Here at Crecora Mills we are getting lots of questions on farms as to what dairy farmers options are at the moment.
Lets look at an average Case study of a Herd of 100 cows.
We will assume that calving will be starting in early January and running on into late March.
Option 1. Dry off all cows on November 1st
Option 2 Dry off all cows in December 1st
Option 3 Dry off the 60 cows on December 1st that will calve early and keep 40 late calving cows milking till Jan.
Option 1 Dry off all cows on November 1st.
Note: Zero dairy income after November.
“Sure there is no point milking on at this level is there?”
“I’ve never done it before because I was always over quota”.
- A little less work although he will still have to feed silage, clean out sheds and all other farm work etc.
- He is sick of being paid a low milk price all year and wants to throw his hat at it. All the neighbours are talking about drying off, doom and gloom prevail.
- The Milk cheque stops coming in.
- Reduced Cashflow.
- Some cows facing into a 4 month dry period that will result in fat cows and difficult calving and Vet bills.
- They will still have to be fed and looked after.
Option 2 Dry off all cows on December 1st.
” I need a break from Milking”
“Sure it wont pay me to keep milking now on small volumes.”
Assuming cows milking only 14 litres at high milk solids probably 30 cent per litre. 100 cows will milk €12,600 worth of milk. Assuming a feed level of high quality Crecora Mills feed at 5kg per cow for the month of November at €250 euro per ton( or less depending on what feed you select from Crecora Mills) means it will cost €3,750 in feed.
That’s a Minimum profit in 30 days of €8,850 over farmer who dried off in November. (He could well afford to get a relief milker in for November if he needed a break)
- The farmer gets a 2 month break from milking but all other farm work has to be done.
- The cows that are due to calve early will be dried off in good body condition
- Reduced cashflow as the milk cheque stops coming in after December.
- Some cows will not be due to calve till March get a 4 month dry period
- Fat later calving cows will be almost guaranteed to cause expensive problems at calving.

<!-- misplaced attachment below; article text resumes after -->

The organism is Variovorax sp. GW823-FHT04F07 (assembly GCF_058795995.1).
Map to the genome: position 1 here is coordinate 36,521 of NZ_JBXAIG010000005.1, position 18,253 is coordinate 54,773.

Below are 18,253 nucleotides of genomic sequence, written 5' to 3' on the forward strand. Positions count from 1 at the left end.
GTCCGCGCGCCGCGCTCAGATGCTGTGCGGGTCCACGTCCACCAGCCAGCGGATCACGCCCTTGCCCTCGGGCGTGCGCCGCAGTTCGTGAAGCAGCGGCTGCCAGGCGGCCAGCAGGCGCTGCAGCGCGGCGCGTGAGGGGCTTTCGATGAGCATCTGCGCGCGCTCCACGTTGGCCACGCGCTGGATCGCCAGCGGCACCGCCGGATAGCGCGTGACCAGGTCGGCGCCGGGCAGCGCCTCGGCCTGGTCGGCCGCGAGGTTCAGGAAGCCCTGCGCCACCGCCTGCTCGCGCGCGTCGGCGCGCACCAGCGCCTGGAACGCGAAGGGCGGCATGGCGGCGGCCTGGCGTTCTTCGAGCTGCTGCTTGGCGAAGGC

- Cows still have to be fed silage and minerals.
Option 3 Dry off 60 Early calvers in December and keep late calving cows milking till January
“The milk cheque might be small but it is keeping the whole show going”
“Sure I have to be out working on the farm anyway I may as well milk along a few cows”
- A little extra farm work, although he will still be feeding them silage. Cows have to be milked ( you could get a Farm relief milker)
- Early calving cows get a decent dry period but not too long.
- 40 Late calving cows will be on high solids and should leave at least €3500 profit after concentrate feed costs.
- 40 late calving cows will go into calving with a shorter dry period and should be in better body condition.
These 40 cows should milk 13 litres at high milk solids (30 cent/litre) if they have been looked after all year. 40 cows in December will produce €4,836 worth of milk on 6.2 kgs of Crecora Mills feed at 5kgs feeding rate. That’s a maximum feed cost of €1550 (assuming €250 euro per ton depending on which of our feeds are used it may be considerably less) Profit from those 40 cows alone for December will be €3286 euro. The farmer could surely get a relief milker in for December to milk 40 cows if he/she needed a break from milking.
Interestingly the profit difference between the Farmer that dries off in November and the farmer that the 40 cows going till January is €12,136 for 2 months work. I know i would milk cows twice a day for that kind of money! The other often forgotten but arguably more important advantages are that the farmer can control and manage body condition better in the parlour. Less fat cows has a hugely positive effect on:
The ease of calving
Subsequent milk yield
Subsequent milk volume